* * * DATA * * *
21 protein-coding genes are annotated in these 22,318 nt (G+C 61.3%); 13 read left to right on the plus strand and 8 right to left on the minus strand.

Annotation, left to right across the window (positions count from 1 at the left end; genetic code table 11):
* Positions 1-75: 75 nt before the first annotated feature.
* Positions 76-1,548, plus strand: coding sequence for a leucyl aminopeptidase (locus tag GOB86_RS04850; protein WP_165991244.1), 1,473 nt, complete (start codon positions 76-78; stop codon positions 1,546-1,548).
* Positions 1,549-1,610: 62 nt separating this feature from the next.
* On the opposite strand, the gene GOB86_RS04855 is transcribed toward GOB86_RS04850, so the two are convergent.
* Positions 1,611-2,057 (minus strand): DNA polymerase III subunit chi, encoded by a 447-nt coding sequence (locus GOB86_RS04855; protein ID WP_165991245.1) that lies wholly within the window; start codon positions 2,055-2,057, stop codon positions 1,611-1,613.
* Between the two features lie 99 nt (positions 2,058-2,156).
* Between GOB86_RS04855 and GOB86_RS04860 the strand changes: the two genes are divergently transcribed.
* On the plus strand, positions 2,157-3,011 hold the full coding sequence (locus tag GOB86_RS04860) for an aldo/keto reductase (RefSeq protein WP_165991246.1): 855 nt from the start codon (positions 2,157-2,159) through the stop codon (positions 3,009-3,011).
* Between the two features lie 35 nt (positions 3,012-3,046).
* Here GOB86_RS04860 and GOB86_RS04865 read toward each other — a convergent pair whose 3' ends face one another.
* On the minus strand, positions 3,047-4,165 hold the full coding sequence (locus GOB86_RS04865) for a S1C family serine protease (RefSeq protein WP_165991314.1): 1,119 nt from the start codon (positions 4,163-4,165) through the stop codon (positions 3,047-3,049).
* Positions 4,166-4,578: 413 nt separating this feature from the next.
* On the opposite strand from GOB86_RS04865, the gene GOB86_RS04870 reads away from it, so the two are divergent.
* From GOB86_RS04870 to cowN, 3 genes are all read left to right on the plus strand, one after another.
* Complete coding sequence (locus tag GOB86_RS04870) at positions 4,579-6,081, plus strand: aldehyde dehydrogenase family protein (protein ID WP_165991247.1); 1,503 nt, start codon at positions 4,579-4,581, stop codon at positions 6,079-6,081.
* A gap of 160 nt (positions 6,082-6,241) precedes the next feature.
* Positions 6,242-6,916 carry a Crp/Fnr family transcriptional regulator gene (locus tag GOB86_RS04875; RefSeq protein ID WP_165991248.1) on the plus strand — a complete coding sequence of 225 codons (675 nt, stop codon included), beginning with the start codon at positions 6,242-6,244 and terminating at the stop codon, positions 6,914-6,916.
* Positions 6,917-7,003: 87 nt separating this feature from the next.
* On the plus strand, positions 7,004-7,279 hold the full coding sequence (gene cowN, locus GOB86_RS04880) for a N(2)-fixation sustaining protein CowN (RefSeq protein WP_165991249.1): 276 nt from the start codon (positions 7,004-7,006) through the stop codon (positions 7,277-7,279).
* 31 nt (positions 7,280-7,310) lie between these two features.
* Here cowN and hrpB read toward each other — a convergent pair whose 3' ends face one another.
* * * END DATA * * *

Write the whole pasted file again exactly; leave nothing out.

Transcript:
21 protein-coding genes are annotated in these 22,318 nt (G+C 61.3%); 13 read left to right on the plus strand and 8 right to left on the minus strand.

Annotation, left to right across the window (positions count from 1 at the left end; genetic code table 11):
* Positions 1-75: 75 nt before the first annotated feature.
* Positions 76-1,548, plus strand: coding sequence for a leucyl aminopeptidase (locus tag GOB86_RS04850; protein WP_165991244.1), 1,473 nt, complete (start codon positions 76-78; stop codon positions 1,546-1,548).
* Positions 1,549-1,610: 62 nt separating this feature from the next.
* On the opposite strand, the gene GOB86_RS04855 is transcribed toward GOB86_RS04850, so the two are convergent.
* Positions 1,611-2,057 (minus strand): DNA polymerase III subunit chi, encoded by a 447-nt coding sequence (locus GOB86_RS04855; protein ID WP_165991245.1) that lies wholly within the window; start codon positions 2,055-2,057, stop codon positions 1,611-1,613.
* Between the two features lie 99 nt (positions 2,058-2,156).
* Between GOB86_RS04855 and GOB86_RS04860 the strand changes: the two genes are divergently transcribed.
* On the plus strand, positions 2,157-3,011 hold the full coding sequence (locus tag GOB86_RS04860) for an aldo/keto reductase (RefSeq protein WP_165991246.1): 855 nt from the start codon (positions 2,157-2,159) through the stop codon (positions 3,009-3,011).
* Between the two features lie 35 nt (positions 3,012-3,046).
* Here GOB86_RS04860 and GOB86_RS04865 read toward each other — a convergent pair whose 3' ends face one another.
* On the minus strand, positions 3,047-4,165 hold the full coding sequence (locus GOB86_RS04865) for a S1C family serine protease (RefSeq protein WP_165991314.1): 1,119 nt from the start codon (positions 4,163-4,165) through the stop codon (positions 3,047-3,049).
* Positions 4,166-4,578: 413 nt separating this feature from the next.
* On the opposite strand from GOB86_RS04865, the gene GOB86_RS04870 reads away from it, so the two are divergent.
* From GOB86_RS04870 to cowN, 3 genes are all read left to right on the plus strand, one after another.
* Complete coding sequence (locus tag GOB86_RS04870) at positions 4,579-6,081, plus strand: aldehyde dehydrogenase family protein (protein ID WP_165991247.1); 1,503 nt, start codon at positions 4,579-4,581, stop codon at positions 6,079-6,081.
* A gap of 160 nt (positions 6,082-6,241) precedes the next feature.
* Positions 6,242-6,916 carry a Crp/Fnr family transcriptional regulator gene (locus tag GOB86_RS04875; RefSeq protein ID WP_165991248.1) on the plus strand — a complete coding sequence of 225 codons (675 nt, stop codon included), beginning with the start codon at positions 6,242-6,244 and terminating at the stop codon, positions 6,914-6,916.
* Positions 6,917-7,003: 87 nt separating this feature from the next.
* On the plus strand, positions 7,004-7,279 hold the full coding sequence (gene cowN, locus GOB86_RS04880) for a N(2)-fixation sustaining protein CowN (RefSeq protein WP_165991249.1): 276 nt from the start codon (positions 7,004-7,006) through the stop codon (positions 7,277-7,279).
* 31 nt (positions 7,280-7,310) lie between these two features.
* Here cowN and hrpB read toward each other — a convergent pair whose 3' ends face one another.